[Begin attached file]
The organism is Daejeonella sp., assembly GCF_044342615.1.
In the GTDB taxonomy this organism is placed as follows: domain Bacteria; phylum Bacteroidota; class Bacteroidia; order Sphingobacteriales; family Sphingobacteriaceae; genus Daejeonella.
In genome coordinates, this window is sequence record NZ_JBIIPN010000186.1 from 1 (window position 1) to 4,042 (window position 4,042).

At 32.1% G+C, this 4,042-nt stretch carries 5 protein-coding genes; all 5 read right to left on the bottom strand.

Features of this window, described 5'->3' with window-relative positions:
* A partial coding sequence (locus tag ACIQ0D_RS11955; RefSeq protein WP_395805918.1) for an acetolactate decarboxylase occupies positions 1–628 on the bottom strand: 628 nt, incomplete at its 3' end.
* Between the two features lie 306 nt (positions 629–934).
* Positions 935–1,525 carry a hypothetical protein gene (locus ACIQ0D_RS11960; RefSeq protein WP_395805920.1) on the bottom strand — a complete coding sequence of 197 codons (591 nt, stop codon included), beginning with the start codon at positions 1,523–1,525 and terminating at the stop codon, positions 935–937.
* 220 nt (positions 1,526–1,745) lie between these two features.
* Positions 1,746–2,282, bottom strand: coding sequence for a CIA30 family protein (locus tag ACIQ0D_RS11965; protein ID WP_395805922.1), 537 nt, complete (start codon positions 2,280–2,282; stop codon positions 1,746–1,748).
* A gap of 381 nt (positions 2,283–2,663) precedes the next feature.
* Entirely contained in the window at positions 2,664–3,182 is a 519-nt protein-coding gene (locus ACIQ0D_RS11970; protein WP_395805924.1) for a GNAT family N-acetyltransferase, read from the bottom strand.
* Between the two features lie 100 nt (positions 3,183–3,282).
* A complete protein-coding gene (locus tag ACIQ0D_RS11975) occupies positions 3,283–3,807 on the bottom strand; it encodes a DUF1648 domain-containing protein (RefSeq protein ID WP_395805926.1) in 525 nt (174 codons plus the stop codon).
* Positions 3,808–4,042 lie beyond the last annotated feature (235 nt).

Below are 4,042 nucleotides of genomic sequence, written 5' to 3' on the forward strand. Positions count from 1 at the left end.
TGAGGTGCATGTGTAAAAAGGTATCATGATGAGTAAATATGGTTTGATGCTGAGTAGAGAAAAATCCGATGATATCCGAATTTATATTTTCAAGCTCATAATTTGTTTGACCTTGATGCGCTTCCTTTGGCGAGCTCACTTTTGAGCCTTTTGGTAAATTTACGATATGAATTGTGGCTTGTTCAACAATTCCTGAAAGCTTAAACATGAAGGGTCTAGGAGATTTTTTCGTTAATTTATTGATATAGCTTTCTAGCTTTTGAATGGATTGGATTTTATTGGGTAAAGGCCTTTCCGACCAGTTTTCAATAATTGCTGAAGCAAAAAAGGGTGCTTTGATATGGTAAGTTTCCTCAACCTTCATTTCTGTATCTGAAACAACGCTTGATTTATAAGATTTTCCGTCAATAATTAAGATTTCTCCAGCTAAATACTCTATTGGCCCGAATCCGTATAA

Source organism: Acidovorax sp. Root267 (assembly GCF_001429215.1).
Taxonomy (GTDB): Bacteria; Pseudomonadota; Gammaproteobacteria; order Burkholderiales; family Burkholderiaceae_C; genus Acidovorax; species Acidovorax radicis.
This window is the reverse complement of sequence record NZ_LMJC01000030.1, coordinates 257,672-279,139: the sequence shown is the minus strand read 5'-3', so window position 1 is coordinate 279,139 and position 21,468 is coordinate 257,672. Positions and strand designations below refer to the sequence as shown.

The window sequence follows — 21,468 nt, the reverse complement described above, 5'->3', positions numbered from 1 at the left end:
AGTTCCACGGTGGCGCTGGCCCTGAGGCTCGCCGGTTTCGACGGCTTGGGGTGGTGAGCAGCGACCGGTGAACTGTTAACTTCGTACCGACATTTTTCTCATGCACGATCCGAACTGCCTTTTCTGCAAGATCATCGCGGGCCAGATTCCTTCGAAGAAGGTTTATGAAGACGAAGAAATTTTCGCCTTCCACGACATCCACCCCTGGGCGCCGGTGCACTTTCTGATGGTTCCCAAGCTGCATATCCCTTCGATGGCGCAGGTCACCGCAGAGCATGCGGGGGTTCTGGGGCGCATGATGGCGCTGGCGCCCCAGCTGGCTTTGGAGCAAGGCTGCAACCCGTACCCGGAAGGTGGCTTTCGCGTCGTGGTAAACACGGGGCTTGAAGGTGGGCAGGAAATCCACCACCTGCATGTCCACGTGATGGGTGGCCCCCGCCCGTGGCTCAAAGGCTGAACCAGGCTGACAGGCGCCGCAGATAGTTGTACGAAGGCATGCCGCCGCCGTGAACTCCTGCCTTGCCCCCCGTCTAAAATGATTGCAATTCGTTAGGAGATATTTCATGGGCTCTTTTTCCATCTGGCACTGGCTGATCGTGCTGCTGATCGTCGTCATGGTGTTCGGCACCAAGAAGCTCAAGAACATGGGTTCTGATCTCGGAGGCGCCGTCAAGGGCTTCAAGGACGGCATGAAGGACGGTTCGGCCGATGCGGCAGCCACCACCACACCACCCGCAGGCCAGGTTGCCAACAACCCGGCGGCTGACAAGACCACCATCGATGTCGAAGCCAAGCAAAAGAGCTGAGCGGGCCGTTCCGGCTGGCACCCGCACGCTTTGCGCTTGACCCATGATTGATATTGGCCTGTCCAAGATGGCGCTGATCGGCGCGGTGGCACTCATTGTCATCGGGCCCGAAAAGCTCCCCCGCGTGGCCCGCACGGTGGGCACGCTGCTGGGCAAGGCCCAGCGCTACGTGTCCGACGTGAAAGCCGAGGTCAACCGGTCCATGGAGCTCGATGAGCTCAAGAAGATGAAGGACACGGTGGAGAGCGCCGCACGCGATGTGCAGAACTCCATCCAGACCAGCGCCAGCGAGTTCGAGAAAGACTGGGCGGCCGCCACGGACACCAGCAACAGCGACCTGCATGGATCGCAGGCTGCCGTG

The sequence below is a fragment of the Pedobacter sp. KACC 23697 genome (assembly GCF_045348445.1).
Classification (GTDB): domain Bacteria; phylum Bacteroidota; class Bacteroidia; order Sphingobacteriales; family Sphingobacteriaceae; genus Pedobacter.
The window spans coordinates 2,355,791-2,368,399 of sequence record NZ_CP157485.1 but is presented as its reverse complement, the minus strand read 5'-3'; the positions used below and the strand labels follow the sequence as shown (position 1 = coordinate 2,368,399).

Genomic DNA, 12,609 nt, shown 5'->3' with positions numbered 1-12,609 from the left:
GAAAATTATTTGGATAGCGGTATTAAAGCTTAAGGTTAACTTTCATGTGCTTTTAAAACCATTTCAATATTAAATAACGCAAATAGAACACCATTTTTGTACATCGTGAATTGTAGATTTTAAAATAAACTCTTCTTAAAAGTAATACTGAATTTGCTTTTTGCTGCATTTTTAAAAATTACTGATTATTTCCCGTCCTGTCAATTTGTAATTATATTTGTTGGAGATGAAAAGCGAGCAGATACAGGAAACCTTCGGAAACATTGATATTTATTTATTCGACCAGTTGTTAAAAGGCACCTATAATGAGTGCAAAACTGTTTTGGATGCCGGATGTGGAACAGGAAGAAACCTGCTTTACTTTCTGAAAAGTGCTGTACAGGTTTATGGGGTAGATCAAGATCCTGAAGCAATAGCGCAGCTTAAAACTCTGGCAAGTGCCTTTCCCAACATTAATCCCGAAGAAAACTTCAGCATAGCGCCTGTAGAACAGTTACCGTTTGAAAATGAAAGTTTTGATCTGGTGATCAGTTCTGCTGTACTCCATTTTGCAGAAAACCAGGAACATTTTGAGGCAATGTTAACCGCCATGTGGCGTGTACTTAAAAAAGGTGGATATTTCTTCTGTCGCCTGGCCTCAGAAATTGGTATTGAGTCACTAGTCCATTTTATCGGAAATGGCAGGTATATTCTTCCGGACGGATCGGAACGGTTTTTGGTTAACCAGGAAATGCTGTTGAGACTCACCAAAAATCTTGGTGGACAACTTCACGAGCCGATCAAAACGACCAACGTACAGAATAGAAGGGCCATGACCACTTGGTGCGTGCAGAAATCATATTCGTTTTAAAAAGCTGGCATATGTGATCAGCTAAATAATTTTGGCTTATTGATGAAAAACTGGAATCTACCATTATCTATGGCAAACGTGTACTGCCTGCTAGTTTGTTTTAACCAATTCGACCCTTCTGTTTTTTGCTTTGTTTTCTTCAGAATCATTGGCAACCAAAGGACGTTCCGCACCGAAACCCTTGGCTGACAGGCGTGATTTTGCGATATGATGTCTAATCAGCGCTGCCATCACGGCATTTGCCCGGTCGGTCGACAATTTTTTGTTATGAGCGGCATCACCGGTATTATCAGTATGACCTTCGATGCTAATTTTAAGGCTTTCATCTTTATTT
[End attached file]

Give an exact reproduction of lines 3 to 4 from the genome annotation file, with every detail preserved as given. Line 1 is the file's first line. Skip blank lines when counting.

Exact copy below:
In genome coordinates, this window is sequence record NZ_JBIIPN010000186.1 from 1 (window position 1) to 4,042 (window position 4,042).

At 32.1% G+C, this 4,042-nt stretch carries 5 protein-coding genes; all 5 read right to left on the bottom strand.